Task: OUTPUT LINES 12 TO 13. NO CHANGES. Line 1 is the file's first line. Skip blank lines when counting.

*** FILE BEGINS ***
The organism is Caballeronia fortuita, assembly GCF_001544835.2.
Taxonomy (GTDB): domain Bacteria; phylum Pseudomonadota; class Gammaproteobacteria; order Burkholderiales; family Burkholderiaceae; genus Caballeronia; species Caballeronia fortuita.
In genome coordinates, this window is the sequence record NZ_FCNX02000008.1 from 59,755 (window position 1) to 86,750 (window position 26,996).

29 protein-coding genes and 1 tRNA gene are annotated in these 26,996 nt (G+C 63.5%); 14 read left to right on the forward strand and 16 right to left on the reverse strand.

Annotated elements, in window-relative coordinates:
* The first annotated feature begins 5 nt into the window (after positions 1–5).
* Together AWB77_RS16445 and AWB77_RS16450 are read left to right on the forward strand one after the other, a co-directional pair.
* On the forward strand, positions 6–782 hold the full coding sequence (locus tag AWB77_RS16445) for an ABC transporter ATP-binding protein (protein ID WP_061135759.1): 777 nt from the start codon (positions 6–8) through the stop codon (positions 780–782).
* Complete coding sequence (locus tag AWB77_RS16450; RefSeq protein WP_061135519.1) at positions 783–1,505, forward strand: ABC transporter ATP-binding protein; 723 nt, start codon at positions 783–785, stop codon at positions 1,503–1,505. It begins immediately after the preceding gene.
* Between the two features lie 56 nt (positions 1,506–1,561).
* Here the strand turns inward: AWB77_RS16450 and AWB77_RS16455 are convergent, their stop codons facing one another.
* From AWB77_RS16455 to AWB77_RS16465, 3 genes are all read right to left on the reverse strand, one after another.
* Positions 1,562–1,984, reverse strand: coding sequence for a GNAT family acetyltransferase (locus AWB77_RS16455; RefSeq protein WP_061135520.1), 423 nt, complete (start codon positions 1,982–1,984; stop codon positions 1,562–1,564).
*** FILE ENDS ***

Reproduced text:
* From AWB77_RS16455 to AWB77_RS16465, 3 genes are all read right to left on the reverse strand, one after another.
* Positions 1,562–1,984, reverse strand: coding sequence for a GNAT family acetyltransferase (locus AWB77_RS16455; RefSeq protein WP_061135520.1), 423 nt, complete (start codon positions 1,982–1,984; stop codon positions 1,562–1,564).